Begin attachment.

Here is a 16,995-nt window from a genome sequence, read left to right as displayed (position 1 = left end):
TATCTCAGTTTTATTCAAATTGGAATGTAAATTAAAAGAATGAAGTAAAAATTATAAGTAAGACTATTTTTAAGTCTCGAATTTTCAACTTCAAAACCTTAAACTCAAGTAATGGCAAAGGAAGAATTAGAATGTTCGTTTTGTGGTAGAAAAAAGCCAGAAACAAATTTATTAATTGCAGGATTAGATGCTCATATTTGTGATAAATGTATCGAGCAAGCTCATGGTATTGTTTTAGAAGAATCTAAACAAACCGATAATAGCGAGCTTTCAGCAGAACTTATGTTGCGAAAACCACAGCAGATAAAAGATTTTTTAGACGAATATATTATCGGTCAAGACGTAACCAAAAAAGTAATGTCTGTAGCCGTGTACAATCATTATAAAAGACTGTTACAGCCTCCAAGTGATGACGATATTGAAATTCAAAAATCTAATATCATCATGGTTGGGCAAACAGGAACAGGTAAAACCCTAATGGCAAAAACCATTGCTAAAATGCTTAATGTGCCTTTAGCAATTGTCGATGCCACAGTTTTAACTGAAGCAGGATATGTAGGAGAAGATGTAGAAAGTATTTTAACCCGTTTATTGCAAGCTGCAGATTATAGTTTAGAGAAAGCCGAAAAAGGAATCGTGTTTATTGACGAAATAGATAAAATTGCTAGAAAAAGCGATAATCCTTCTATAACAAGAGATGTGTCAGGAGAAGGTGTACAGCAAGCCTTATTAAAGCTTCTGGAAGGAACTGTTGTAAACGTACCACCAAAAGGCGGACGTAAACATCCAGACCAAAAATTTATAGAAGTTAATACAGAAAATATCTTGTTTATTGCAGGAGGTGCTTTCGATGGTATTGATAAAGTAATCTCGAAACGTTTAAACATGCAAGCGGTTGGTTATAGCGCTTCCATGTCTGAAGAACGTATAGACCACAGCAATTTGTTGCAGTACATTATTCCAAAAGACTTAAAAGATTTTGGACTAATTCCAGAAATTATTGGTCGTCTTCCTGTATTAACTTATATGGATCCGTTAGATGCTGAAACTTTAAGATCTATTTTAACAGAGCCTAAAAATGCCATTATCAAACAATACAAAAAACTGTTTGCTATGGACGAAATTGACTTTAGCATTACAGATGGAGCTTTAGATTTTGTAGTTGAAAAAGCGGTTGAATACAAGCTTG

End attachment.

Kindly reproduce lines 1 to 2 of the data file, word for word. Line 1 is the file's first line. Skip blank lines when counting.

Here is a 16,995-nt window from a genome sequence, read left to right as displayed (position 1 = left end):
TATCTCAGTTTTATTCAAATTGGAATGTAAATTAAAAGAATGAAGTAAAAATTATAAGTAAGACTATTTTTAAGTCTCGAATTTTCAACTTCAAAACCTTAAACTCAAGTAATGGCAAAGGAAGAATTAGAATGTTCGTTTTGTGGTAGAAAAAAGCCAGAAACAAATTTATTAATTGCAGGATTAGATGCTCATATTTGTGATAAATGTATCGAGCAAGCTCATGGTATTGTTTTAGAAGAATCTAAACAAACCGATAATAGCGAGCTTTCAGCAGAACTTATGTTGCGAAAACCACAGCAGATAAAAGATTTTTTAGACGAATATATTATCGGTCAAGACGTAACCAAAAAAGTAATGTCTGTAGCCGTGTACAATCATTATAAAAGACTGTTACAGCCTCCAAGTGATGACGATATTGAAATTCAAAAATCTAATATCATCATGGTTGGGCAAACAGGAACAGGTAAAACCCTAATGGCAAAAACCATTGCTAAAATGCTTAATGTGCCTTTAGCAATTGTCGATGCCACAGTTTTAACTGAAGCAGGATATGTAGGAGAAGATGTAGAAAGTATTTTAACCCGTTTATTGCAAGCTGCAGATTATAGTTTAGAGAAAGCCGAAAAAGGAATCGTGTTTATTGACGAAATAGATAAAATTGCTAGAAAAAGCGATAATCCTTCTATAACAAGAGATGTGTCAGGAGAAGGTGTACAGCAAGCCTTATTAAAGCTTCTGGAAGGAACTGTTGTAAACGTACCACCAAAAGGCGGACGTAAACATCCAGACCAAAAATTTATAGAAGTTAATACAGAAAATATCTTGTTTATTGCAGGAGGTGCTTTCGATGGTATTGATAAAGTAATCTCGAAACGTTTAAACATGCAAGCGGTTGGTTATAGCGCTTCCATGTCTGAAGAACGTATAGACCACAGCAATTTGTTGCAGTACATTATTCCAAAAGACTTAAAAGATTTTGGACTAATTCCAGAAATTATTGGTCGTCTTCCTGTATTAACTTATATGGATCCGTTAGATGCTGAAACTTTAAGATCTATTTTAACAGAGCCTAAAAATGCCATTATCAAACAATACAAAAAACTGTTTGCTATGGACGAAATTGACTTTAGCATTACAGATGGAGCTTTAGATTTTGTAGTTGAAAAAGCGGTTGAATACAAGCTTG